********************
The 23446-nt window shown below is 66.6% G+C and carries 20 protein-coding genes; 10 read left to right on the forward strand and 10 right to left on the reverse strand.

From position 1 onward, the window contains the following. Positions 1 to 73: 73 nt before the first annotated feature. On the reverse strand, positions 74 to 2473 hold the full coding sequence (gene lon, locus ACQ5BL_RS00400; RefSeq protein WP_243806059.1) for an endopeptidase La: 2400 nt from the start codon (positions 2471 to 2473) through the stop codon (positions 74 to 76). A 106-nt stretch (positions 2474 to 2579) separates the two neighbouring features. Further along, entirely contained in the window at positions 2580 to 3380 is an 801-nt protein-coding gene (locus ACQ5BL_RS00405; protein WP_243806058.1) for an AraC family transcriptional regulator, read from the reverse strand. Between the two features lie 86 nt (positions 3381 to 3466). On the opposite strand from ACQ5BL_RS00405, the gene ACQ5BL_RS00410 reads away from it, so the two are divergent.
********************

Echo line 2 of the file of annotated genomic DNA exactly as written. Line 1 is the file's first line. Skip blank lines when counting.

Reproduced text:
From position 1 onward, the window contains the following. Positions 1 to 73: 73 nt before the first annotated feature. On the reverse strand, positions 74 to 2473 hold the full coding sequence (gene lon, locus ACQ5BL_RS00400; RefSeq protein WP_243806059.1) for an endopeptidase La: 2400 nt from the start codon (positions 2471 to 2473) through the stop codon (positions 74 to 76). A 106-nt stretch (positions 2474 to 2579) separates the two neighbouring features. Further along, entirely contained in the window at positions 2580 to 3380 is an 801-nt protein-coding gene (locus ACQ5BL_RS00405; protein WP_243806058.1) for an AraC family transcriptional regulator, read from the reverse strand. Between the two features lie 86 nt (positions 3381 to 3466). On the opposite strand from ACQ5BL_RS00405, the gene ACQ5BL_RS00410 reads away from it, so the two are divergent.